THE 2016 Popeyes Bahamas Bowl will add another chapter to the budding rivalry between the Old Dominion Monarchs and the Eastern Michigan Eagles. When the teams meet at the Thomas A Robinson National Stadium at 1pm on December 23, it will be their third meeting in three years. Old Dominion has the edge in the head-to-head matchup thus far. In 2014 they scored a 17-3 victory, followed by a 38-34 win last season.
By RENALDO DORSETT
THE Popeyes Bahamas Bowl continues to bridge the gap between its participating teams and the local community through various initiatives, highlighted by its Youth Football Clinic.
This year’s edition of the clinic is all set to be hosted December 21 at the Roscow AL Davies soccer field and plans to host over 200 aspiring football players between the ages of seven and 13.
Registration begins at 2pm and the clinic runs from 3pm to 4:30pm.
A combination of coaches from USA Football, Commonwealth American Football League participants, and players from both teams – the Old Dominion Monarchs and Eastern Michigan Eagles, will facilitate the event.
The Popeyes Bahamas Bowl Committee has partnered with the local governing body for football, the CAFL, as the clinic looks to expand its reach and develop simultaneously with the game.
Richard Giannini, executive director of the Popeyes Bahamas Bowl, said his committee considered the clinic its “number one priority” when it came to fostering a relationship with the local community.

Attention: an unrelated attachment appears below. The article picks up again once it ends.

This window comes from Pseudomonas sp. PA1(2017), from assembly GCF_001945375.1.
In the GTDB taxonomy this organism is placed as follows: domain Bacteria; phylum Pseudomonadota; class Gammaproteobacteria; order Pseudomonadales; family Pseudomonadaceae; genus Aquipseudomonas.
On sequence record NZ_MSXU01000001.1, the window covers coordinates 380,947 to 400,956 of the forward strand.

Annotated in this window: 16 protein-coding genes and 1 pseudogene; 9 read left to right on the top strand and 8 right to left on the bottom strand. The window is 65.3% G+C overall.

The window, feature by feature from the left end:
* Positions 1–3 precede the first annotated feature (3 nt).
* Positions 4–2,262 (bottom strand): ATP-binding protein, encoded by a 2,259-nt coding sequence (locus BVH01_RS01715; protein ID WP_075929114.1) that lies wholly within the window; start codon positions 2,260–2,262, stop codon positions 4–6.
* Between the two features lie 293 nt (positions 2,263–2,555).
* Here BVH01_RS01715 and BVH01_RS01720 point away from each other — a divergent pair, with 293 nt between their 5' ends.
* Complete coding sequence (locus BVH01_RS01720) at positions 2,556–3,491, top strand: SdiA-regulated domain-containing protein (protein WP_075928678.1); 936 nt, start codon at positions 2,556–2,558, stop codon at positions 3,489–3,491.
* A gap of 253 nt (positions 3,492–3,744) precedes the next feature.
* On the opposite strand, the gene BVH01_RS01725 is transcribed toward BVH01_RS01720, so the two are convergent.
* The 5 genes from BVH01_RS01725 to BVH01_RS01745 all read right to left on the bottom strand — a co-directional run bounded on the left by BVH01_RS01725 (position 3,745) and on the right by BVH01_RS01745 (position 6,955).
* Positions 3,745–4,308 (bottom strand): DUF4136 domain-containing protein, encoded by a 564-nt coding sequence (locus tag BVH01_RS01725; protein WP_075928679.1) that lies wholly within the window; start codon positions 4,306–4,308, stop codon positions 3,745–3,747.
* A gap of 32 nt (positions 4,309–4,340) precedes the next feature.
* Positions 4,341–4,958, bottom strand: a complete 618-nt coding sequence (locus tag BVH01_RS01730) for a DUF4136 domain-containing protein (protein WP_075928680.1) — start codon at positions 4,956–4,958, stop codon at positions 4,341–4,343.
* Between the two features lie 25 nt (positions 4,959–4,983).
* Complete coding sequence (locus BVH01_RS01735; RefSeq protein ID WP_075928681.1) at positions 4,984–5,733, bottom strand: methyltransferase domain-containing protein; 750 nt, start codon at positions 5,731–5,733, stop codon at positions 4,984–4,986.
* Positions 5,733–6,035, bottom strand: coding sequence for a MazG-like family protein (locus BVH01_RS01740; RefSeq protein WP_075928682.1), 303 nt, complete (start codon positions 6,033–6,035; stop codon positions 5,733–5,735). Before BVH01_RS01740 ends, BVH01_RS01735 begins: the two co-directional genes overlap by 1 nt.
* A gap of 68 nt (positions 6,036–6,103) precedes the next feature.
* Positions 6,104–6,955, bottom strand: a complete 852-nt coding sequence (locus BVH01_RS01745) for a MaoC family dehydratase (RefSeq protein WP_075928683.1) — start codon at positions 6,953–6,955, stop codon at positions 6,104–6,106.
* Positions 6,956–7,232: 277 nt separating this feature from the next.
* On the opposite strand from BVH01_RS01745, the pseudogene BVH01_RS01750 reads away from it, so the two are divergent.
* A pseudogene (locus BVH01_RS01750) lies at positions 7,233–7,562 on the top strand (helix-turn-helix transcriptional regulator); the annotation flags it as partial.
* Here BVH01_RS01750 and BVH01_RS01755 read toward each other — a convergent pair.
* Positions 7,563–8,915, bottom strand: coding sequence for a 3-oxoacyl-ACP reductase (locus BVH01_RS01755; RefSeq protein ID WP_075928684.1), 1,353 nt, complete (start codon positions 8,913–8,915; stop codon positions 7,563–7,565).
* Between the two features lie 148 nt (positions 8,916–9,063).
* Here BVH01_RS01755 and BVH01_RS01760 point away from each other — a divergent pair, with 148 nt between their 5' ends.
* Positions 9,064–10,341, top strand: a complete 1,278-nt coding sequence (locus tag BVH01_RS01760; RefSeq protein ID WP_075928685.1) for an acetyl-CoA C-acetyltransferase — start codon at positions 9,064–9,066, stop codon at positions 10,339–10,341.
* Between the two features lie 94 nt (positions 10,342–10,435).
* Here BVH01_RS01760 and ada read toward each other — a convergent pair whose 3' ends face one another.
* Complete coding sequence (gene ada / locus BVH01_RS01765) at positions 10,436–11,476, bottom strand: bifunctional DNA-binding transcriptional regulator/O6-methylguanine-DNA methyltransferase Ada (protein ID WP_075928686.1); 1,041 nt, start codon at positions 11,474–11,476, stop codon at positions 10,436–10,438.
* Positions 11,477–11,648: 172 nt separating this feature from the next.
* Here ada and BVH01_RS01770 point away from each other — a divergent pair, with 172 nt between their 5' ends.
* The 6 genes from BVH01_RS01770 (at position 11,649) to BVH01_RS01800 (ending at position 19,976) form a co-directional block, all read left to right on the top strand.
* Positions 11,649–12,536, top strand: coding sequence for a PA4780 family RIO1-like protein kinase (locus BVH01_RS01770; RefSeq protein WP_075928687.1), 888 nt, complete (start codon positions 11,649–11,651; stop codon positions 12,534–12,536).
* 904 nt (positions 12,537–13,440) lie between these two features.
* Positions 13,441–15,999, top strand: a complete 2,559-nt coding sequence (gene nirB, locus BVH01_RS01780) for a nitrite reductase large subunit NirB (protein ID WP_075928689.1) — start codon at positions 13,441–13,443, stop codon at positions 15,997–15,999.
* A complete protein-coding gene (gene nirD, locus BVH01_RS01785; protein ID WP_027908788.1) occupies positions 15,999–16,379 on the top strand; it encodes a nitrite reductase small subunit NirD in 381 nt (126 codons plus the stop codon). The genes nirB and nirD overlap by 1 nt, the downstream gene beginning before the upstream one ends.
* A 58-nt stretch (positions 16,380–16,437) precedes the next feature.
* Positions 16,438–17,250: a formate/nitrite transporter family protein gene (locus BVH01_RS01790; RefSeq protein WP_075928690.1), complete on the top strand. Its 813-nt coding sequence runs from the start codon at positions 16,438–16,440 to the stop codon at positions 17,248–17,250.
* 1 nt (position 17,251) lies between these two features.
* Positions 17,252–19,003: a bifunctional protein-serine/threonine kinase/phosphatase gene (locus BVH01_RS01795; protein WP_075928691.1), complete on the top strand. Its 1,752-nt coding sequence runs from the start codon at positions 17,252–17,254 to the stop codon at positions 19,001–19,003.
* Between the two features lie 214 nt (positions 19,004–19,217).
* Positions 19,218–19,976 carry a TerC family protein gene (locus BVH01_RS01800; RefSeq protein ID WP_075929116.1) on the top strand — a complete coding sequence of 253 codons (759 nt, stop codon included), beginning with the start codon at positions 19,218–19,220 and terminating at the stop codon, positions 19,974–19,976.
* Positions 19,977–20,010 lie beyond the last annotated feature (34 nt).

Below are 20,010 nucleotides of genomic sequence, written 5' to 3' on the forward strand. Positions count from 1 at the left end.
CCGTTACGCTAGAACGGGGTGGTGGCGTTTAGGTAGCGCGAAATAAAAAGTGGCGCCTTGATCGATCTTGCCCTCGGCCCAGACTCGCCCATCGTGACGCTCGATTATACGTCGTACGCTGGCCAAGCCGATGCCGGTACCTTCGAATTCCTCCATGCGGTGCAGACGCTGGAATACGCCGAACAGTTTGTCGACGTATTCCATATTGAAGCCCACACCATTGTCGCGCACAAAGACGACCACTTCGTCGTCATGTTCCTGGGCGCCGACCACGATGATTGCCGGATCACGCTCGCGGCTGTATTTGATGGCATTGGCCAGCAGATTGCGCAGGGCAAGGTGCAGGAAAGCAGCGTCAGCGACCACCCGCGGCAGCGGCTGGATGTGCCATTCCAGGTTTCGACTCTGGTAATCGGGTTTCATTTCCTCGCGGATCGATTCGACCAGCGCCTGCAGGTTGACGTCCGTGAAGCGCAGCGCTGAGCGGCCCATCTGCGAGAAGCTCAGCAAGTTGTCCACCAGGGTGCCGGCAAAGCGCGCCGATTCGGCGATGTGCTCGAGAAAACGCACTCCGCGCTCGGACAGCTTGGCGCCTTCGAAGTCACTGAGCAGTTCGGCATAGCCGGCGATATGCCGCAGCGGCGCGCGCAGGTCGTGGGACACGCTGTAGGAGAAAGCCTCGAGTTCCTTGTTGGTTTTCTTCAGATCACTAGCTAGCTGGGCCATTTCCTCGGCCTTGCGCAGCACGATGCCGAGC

“Our number one priority is our Youth Football Clinic. That is our most important outreach at this time. The CAFL is going to help facilitate youth at that event as will continue to try to make that bigger and better and get many more involved in that clinic,” he said.
“Secondly with the exposure that we bring with major American college football, it will provide the interest for these young potential football players and make the most of whatever opportunities they have on the island. Interacting with the youth is very important to us. Our primary goal is to establish that clinic and we will do some things moving forward as it grows in the future.”
While both participating teams in this year’s bowl look to make history for their respective schools on the field, it also presents an opportunity for them to take advantage of valuable life experiences within the Bahamian community.
Eagles head coach Chris Creighton said he looks forward to the off field initiatives like the clinic to positively impact his team.
“My vision for our football programme has always been to make playing at EMU one of the most incredible experiences of our guys’ lives. Winning and winning championships is a part of that but at the very core I think it is about two things – life long relationships and new experiences,” he said.
“So to be able to bring all of Eagle Nation football out of the country to the Bahamas, I can’t tell you how much that means for our guys to be able to experience to meet such an incredible country and the people who inhabit it. We are going to come to visit paradise but I’ll tell you we’re also going to do everything we can to spend time with people and build relationships.”
Virginia Kelly, sports tourism marketing director, said many of the aspiring student athletes long for such opportunities.
“It presents a great opportunity for our young people to learn more about American football, and many of them I imagine will be participating in the sport for the first time,” Kelly said.
“They will also have an opportunity to see and hear first-hand how sports can play a major role in learning self-discipline and put them on the path to receiving a college education.”
The clinic is in conjunction with the participating teams’ annual visit to the Ranfurly Home for Children.